littleBits Goes a Long Way
"The goal -- and challenge -- in this project was to create highly respectful, scientifically accurate projects that replicate NASA's groundbreaking work, while also making them modern, engaging and fun for nonscientists," said littleBits Product Designer Krystal Persaud. "We think this will empower people who were previously uninterested in STEM to get excited and get involved."
Apr 25, 2014 7:19 PM PT
Space fans the world over long have dreamed of exploring the universe for themselves, but a new, 12-module kit from NASA and littleBits aims to give enthusiasts a way to bring the thrill of space exploration closer to home.
The new littleBits Space Kit, launched on Thursday, includes an assortment of electronic modules and NASA-designed projects and activities designed to allow anyone to observe and measure the universe, build and remotely control a model Mars Rover, or wirelessly send music to a model of the International Space Station.
"In 2012, NASA approached us with a big challenge that they were facing: 'How can we make space education more interesting and engaging?'" littleBits Product Designer Krystal Persaud told TechNewsWorld. "We then worked very closely with NASA scientists and engineers for 18 months to bring the Space Kit to life."
Now available for US$189, the Space Kit features 12 modules, five NASA lesson plans, and 10 activities related to STEM -- that is, science, technology, engineering and math.
'Scientifically Accurate Projects'
Targeting users 14 and up, the littleBits Space Kit offers activities focusing on the fundamentals of energy, robotics, wireless data transmission, physics and astronomy, among other topics. Users can gain insight for themselves into how scientists communicate with spacecraft billions of kilometers away, how electromagnetic energy is transmitted, and how the AURA satellite senses gases in our atmosphere, for example.
"The goal -- and challenge -- in this project was to create highly respectful, scientifically accurate projects that replicate NASA's groundbreaking work, while also making them modern, engaging and fun for nonscientists," Persaud explained. "We think this will empower people who were previously uninterested in STEM to get excited and get involved."
Recent events such as the discovery of Earth-like planet Kepler-186f, SpaceX's successful docking at the International Space Station, new evidence of the Big Bang, and the introduction of Neil deGrasse Tyson's new Cosmos documentary mean that "space is more than ever at the center of the cultural conversation," noted Ayah Bdeir, littleBits founder and CEO.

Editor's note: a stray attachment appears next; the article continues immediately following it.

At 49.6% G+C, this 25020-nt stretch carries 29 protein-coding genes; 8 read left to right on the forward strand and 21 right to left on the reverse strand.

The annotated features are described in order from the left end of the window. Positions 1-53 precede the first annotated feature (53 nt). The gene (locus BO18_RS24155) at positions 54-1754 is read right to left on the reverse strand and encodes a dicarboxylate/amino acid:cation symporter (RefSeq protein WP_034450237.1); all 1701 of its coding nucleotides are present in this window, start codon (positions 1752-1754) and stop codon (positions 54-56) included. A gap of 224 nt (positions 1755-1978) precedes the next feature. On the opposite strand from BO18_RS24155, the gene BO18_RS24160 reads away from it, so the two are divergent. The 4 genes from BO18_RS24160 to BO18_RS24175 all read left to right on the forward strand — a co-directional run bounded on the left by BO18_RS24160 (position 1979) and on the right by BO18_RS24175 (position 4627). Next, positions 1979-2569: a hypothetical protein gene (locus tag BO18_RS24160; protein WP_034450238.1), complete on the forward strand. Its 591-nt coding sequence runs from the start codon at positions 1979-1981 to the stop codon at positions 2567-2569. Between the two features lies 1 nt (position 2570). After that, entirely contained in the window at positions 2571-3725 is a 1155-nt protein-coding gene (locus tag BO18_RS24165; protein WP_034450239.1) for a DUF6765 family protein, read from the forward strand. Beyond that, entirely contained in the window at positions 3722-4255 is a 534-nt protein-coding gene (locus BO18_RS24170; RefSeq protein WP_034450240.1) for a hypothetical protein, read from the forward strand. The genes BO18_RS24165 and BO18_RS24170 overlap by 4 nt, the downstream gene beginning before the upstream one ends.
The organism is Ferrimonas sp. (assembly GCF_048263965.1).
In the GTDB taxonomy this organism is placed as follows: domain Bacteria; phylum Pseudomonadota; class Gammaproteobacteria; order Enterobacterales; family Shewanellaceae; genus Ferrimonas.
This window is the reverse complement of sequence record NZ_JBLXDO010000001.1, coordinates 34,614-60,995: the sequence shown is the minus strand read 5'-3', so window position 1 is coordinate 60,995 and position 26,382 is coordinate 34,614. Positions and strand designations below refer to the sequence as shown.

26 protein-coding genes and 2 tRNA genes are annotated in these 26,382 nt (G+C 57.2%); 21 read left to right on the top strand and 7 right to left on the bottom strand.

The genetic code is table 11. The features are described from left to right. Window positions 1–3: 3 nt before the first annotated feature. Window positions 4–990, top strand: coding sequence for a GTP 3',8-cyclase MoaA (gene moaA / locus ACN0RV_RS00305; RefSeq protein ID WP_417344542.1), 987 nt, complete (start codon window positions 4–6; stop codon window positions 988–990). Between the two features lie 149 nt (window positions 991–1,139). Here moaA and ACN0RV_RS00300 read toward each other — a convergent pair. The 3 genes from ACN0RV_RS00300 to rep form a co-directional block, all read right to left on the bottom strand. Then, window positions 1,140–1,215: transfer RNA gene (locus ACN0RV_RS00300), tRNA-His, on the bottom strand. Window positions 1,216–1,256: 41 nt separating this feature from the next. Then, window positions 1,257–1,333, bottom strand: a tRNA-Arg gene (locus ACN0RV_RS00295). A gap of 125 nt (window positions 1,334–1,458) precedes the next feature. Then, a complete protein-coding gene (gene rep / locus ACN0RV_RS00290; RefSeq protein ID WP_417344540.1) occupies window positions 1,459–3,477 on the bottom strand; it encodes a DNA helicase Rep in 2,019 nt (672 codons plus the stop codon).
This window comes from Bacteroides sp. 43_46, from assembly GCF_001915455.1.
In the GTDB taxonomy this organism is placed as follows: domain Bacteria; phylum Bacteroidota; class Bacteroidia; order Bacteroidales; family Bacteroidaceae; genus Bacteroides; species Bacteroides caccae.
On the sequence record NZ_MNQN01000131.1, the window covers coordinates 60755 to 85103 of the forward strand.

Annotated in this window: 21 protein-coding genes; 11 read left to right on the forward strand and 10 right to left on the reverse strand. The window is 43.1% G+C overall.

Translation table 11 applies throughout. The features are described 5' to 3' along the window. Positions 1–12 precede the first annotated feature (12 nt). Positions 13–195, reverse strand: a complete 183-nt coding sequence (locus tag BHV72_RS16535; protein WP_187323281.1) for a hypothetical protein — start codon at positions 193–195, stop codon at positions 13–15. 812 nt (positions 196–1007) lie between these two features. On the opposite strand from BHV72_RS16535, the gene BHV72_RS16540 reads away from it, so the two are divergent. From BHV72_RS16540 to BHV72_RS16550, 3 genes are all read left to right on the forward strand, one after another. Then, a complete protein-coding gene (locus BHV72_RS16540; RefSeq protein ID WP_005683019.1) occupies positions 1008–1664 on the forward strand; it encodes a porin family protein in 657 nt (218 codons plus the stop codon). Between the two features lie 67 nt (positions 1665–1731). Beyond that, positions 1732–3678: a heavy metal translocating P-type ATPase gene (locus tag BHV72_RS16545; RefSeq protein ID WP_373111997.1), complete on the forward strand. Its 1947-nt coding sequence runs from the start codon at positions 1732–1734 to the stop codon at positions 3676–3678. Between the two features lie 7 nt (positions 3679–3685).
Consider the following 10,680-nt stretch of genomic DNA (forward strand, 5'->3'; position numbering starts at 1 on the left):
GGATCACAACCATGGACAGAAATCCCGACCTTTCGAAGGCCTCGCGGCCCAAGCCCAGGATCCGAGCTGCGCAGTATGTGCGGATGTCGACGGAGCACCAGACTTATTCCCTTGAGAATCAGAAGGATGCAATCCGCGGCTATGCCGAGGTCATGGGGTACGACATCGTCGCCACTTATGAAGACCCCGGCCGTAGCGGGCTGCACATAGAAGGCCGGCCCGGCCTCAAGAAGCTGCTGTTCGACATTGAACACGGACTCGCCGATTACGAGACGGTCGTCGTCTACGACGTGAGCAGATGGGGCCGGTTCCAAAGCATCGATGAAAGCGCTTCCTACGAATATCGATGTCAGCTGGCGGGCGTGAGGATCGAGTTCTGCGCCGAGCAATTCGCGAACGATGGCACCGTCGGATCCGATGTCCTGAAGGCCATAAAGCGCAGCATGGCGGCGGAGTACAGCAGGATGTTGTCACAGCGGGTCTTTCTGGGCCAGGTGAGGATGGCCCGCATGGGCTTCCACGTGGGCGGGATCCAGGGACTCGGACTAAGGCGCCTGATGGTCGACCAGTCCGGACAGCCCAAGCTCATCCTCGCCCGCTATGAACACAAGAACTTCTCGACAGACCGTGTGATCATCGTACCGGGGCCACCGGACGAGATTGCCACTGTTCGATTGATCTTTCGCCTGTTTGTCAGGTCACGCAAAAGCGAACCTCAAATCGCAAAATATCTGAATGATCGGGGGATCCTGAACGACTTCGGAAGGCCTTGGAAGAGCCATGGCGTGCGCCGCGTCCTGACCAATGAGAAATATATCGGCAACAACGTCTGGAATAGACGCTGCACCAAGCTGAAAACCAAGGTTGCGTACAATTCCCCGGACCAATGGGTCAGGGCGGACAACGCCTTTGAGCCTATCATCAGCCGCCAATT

Indeed, planetariums have even reported increased traffic just in the wake of the popularity of the recent movie Gravity.
"We aim to bring space closer by putting the building blocks to invent, learn and explore directly into the hands of educators, students, NASA enthusiasts and builders of all ages," Bdeir added.
An Open Source Library
The Space Kit is part of a larger open source library from littleBits that seeks to break electronics down into simple but powerful modules.
"LittleBits products are a teaching tool: Sharing our designs allows for the possibility of teaching how these circuit designs work down to a circuit level," Persaud explained. "This means that anyone can use littleBits products and then come back to them later on in their education for a deeper understanding of electronics."
Also launching on Thursday were three new littleBits modules -- dubbed "IR LED," "Number" and "Remote Trigger" -- that can be used with any of the modules in the extended LittleBits library to create trillions of circuit combinations.
'One of the Most Inspiring Disciplines'
"Progress and creativity are driven by curiosity," Mario Livio, astrophysicist with the Space Telescope Science Institute and author of Brilliant Blunders, told TechNewsWorld.
"As long as people, young and old, are curious, we can be sure that we'll see advances in both the sciences and the arts," Livio added.
"Space science is one of the most inspiring disciplines in this respect, since on one hand it addresses our cosmic origins, and on the other it introduces us to fascinating technologies," he concluded. "All endeavors that can engage the public in these directions are welcome."